WinmxWorld Tutorial Writing Guide

This guide was written to encourage you all to successfully create tutorials for the WinMX community and to cover some of the parts of it that may not seem obvious right away, by showing much of the behind the scenes magic that is employed to construct the pages here I hope you will gain confidence in both your own writing skills and how best to deliver both large and small sets of subject material, lets get started.

The Basics

One of the most important aspects of writing successfully on a web site or forum is to use language thats not too simplistic or at the other extreme too complex for the target audience, however when you make a first draught on any topic its suggested you get as much as you can written down and then only when you cant think of anything more to add is the time to firstly spellcheck your work and then look back at the language used to ensure its clearly worded concise and readable by ordinary non web using humans, many times a good tutorial fails because something in the text is unclear and thus the rest of the tutorial is lost on the reader.

You can avoid this type of problem by enclosing abbreviated or technical terms in a more expanded format in brackets eg: WPN (WinMX Peer Network), now when you need to refer to the WPN again folks are clear whats meant and can refer back at any time later if they get confused.

It may also be helpful to break the subject down into sub topics as I have used in this guide, done in the right way it can add readability and also allow folks to skip parts to reach the area of their specific interest, however there are no rules on this so if the text looks better all in one area with an image and delivers the information then happily leave it that way.

The Site Editor

Having written some text it may look on its own rather bland and could do with some colors etc to add an eye catching factor, also we may wish to make the text sizes larger and add other text formatting, this is when we have to make friends with the Site Editor until we have learned the format it uses and can type the special codes in by memory.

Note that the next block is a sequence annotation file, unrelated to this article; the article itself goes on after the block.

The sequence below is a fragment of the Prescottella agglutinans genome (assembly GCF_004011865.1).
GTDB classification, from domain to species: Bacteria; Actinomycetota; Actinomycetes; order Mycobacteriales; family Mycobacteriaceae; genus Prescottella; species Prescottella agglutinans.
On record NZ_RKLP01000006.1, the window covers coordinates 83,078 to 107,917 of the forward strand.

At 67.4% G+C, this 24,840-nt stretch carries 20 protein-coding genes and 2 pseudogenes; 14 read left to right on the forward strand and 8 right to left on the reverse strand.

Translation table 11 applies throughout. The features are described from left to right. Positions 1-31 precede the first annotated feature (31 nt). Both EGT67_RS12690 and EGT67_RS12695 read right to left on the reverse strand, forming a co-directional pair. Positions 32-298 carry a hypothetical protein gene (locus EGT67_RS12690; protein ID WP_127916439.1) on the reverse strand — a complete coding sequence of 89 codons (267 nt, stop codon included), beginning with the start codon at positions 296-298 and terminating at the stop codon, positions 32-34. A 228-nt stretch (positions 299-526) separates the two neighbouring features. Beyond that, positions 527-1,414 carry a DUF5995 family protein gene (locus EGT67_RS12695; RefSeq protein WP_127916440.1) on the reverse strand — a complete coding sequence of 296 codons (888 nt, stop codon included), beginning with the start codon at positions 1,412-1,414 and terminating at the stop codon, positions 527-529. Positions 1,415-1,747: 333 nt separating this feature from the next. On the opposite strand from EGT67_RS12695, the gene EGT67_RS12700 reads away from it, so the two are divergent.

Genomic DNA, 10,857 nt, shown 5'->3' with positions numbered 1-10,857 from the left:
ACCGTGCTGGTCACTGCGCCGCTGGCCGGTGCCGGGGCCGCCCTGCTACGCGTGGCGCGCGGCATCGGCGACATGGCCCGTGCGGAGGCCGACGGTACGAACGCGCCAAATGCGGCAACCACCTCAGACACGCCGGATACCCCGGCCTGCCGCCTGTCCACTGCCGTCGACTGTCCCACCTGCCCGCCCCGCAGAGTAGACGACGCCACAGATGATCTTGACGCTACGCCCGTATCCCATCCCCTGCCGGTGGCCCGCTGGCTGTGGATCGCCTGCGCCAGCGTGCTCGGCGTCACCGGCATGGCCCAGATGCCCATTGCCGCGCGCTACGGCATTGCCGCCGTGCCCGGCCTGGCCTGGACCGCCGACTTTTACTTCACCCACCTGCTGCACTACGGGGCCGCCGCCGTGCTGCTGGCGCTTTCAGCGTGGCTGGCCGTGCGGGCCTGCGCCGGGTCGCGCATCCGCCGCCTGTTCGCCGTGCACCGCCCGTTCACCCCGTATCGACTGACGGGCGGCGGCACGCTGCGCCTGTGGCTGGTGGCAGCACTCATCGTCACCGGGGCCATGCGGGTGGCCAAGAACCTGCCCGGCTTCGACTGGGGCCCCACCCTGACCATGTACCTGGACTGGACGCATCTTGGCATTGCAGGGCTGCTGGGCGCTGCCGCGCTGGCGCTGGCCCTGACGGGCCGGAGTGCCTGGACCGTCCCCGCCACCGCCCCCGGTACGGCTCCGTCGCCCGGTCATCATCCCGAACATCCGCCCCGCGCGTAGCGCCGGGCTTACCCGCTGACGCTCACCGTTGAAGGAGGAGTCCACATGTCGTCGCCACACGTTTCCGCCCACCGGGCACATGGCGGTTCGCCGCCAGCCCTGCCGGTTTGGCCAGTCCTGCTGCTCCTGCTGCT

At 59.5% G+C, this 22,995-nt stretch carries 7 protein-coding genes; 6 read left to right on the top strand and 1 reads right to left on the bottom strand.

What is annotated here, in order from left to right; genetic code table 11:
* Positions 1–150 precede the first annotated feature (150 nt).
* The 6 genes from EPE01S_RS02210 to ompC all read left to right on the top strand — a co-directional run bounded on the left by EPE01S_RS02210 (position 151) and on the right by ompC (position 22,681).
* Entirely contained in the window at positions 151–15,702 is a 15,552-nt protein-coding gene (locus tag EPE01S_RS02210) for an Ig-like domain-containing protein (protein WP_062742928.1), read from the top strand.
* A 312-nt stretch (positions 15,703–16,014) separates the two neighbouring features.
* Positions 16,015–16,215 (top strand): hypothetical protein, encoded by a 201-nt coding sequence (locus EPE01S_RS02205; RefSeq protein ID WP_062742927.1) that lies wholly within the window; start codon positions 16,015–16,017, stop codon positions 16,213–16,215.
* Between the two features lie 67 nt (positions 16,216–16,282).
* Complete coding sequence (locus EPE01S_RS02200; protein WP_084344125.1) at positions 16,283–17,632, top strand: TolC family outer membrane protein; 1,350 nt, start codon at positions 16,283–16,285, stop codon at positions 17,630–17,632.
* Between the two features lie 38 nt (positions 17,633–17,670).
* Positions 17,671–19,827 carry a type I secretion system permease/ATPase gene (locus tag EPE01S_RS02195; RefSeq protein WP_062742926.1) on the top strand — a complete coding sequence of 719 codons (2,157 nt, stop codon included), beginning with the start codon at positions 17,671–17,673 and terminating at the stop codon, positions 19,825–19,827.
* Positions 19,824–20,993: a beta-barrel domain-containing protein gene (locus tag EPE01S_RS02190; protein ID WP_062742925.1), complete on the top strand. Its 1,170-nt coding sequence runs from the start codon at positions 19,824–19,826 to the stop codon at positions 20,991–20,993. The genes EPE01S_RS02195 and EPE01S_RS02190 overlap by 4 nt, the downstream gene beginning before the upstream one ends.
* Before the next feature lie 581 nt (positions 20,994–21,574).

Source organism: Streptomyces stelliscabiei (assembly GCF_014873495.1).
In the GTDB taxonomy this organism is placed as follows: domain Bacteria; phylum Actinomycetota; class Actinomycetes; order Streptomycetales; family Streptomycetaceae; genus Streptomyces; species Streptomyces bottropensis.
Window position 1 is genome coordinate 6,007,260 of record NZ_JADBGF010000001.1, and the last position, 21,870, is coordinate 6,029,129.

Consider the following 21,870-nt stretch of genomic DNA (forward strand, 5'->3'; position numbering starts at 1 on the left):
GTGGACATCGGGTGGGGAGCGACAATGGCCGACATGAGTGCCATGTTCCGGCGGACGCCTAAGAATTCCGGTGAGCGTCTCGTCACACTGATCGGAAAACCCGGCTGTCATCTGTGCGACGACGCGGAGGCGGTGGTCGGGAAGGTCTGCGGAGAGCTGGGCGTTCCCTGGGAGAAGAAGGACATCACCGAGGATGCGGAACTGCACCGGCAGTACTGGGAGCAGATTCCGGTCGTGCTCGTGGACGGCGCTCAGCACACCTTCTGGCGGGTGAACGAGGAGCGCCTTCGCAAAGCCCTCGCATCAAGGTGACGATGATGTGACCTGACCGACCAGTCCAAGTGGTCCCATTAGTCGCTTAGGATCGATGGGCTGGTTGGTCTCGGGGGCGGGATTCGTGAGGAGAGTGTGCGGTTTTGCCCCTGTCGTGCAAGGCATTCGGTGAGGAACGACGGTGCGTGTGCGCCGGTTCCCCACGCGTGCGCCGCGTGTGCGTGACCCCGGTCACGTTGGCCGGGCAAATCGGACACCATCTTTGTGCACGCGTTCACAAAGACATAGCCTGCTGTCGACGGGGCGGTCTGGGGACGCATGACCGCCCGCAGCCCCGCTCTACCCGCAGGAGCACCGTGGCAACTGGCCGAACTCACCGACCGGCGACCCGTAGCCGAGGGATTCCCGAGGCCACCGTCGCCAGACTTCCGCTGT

This is the site editor ...

You'll note there are 12 seperate functions and in most tutorials we use the majority of them to contruct each page, lets look at what each one can do and how to use these formatting features to best advantage.

The Formatting

The formatting options shown in the image of the site editor above are all based on a simple bracket system so when you click the button you will get the format code Start characters, then you would have placed your text in between that and then you click the button again to get the format code End characters so your text looks like it has messages before and after it, those special start and end characters do not appear on the page itself only your text will.

We have a simple selection of Bold, Italic or Underlined text types, there is no font size selection mechanism so instead we have two larger font sizes that are pre defined, these are the large sized one you see at the top of this tutorial thats a "heading" and a smaller one called "subheading", normal text does not need any special characters, but for even smaller text there is a rarely used format called "small"